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Mass mystery unmasked?

July 9, 2012

Picture by AAAS – The Standard Model of Particle Physics

Our current understanding of the basic building blocks of the universe is the “Standard Model” of particle physics. It is a mathematical theory which basically says that all the matter (“stuff” that makes up you, me, planets, stars and everything else that we can see) and their interactions (forces like electrostatic attraction and repulsion) are made up of a few fundamental particles. This theory was built up starting from the formulation of quantum mechanics in 1920s and completed as a full-fledged description in the 1970s.

According to the “Standard Model”, there are a set of 12 fundamental particles out of which atoms and all matter is built up. These include the electron, the quarks (which are inside protons and neutrons found in the nuclei of atoms) and some exotic particles like neutrinoes. These are truly fundamental particles in the sense that they can’t be broken down into simpler components. Further, the theory says that interactions between these particles (forces between matter) are carried by another set of 4 fudamental particles, which includes the photon (electric and magnetic forces, carrier of light), W- and Z-bosons (responsible for radioactivity) and gluons (responsible for holding quarks together inside protons and neutrons).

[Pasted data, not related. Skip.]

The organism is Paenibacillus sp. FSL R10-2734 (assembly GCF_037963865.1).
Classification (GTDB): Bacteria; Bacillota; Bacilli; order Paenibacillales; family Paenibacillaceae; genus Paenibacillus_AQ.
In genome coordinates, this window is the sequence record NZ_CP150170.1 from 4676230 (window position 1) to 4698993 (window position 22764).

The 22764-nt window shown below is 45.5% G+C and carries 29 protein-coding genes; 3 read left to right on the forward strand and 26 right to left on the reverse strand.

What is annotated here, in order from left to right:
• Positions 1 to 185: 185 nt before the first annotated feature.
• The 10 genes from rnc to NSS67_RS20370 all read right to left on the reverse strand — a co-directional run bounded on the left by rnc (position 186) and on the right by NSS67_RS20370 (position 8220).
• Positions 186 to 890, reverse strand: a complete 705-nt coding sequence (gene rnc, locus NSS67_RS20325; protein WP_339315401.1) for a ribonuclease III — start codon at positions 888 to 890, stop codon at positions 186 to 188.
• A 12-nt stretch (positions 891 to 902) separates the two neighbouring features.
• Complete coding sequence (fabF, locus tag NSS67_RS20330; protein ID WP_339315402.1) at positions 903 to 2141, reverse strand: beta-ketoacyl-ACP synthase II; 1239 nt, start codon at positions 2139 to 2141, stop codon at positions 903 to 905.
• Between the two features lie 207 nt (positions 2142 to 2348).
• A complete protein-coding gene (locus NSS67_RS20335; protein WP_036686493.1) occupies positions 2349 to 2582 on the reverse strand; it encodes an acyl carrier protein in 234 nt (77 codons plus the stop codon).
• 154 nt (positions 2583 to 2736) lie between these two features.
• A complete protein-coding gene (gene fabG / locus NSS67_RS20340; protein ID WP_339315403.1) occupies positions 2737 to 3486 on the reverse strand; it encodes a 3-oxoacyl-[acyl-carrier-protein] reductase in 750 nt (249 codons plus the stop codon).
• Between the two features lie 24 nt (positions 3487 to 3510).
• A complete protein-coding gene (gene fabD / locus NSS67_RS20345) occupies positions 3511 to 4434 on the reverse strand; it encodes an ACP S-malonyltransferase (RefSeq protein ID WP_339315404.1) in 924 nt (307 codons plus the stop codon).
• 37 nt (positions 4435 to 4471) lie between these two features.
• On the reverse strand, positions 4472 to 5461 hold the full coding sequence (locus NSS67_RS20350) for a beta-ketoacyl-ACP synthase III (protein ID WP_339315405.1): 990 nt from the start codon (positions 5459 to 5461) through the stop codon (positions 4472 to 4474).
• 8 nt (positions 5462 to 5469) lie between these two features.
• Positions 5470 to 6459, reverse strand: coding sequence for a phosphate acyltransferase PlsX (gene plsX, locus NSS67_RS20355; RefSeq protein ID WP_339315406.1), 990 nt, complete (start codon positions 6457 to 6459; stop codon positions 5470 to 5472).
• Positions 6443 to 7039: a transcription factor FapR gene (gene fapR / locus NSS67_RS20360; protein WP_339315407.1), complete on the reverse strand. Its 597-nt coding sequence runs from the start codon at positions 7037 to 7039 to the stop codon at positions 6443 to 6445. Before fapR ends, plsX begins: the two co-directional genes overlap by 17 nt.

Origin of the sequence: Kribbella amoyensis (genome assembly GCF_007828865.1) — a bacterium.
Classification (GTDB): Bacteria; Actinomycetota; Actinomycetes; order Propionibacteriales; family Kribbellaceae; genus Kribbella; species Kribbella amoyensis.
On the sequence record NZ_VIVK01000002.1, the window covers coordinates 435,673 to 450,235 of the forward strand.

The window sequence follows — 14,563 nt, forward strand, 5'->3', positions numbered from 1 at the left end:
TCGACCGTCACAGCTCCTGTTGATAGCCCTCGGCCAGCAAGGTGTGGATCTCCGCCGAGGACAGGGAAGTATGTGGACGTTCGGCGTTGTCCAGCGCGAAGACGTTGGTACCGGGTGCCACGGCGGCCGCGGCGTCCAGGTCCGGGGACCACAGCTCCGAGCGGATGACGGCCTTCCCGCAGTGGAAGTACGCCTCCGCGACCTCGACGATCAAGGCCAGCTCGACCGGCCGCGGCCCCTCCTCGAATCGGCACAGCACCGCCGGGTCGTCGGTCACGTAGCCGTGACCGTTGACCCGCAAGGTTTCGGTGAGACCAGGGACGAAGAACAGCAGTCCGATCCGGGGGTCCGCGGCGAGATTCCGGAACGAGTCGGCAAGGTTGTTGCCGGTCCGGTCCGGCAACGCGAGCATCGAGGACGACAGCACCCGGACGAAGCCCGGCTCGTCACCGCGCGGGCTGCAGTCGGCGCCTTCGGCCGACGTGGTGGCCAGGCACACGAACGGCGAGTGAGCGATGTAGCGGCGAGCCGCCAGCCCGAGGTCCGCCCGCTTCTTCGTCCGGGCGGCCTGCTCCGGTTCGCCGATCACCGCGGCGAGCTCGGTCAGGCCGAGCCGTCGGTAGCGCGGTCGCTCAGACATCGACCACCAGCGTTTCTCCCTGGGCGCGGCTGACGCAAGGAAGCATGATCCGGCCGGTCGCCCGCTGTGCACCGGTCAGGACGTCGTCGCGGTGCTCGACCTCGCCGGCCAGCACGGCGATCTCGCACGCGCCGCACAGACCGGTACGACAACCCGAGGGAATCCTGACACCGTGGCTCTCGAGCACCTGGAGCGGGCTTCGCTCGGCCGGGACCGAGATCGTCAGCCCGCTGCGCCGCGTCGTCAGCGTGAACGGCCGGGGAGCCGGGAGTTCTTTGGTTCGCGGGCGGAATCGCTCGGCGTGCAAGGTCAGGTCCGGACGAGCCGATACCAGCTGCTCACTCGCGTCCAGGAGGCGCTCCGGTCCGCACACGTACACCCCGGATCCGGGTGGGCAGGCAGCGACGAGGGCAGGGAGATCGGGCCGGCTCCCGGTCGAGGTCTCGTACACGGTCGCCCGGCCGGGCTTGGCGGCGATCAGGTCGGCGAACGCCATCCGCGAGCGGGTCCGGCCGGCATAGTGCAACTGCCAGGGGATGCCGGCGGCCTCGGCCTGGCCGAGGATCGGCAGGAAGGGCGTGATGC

This set of 16 components (12 + 4) completely describes all visible matter in the universe and their interactions. Just a note here that the Standard Model does not describe the gravitational force (which attracts two massive objects towards each other and makes the planets orbit around the sun). Physicists have not been able to come up with a consistent theory of gravity which is compatible with quantum mechanics, the foundation on which the Standard Model is constructed. So the Standard Model describes everything except gravity, and we sort of have a separate theory of gravity. The two have not been made mathematically consistent with each other yet.

The Standard Model is the most successful scientific theory ever. It has been tested by various experiments over the past 50 years to unprecedented accuracy. The theory has predicted the existence of various particles and phenomena, and experiments have found them years later. All the 16 fundamental components have been experimentally verified. So everything has been great. Except for one thing, one pretty major thing. In the simple version of the Standard Model, these 16 fundamental particles are all massless (that have zero mass) and all travel at the speed of light. But this is not what we observe in nature. Some of them are massless (like the photon and gluons), but all the others have been measured to have widely ranging masses. The electron is very light but has a non-zero mass. The lightest quark has a mass almost the same as the electron, but the heaviest quark has a mass 100,000 times that of the electron. What gives fundamental particles mass of such a wide range? What endows particles with mass? This was the question that the original Standard Model failed to address.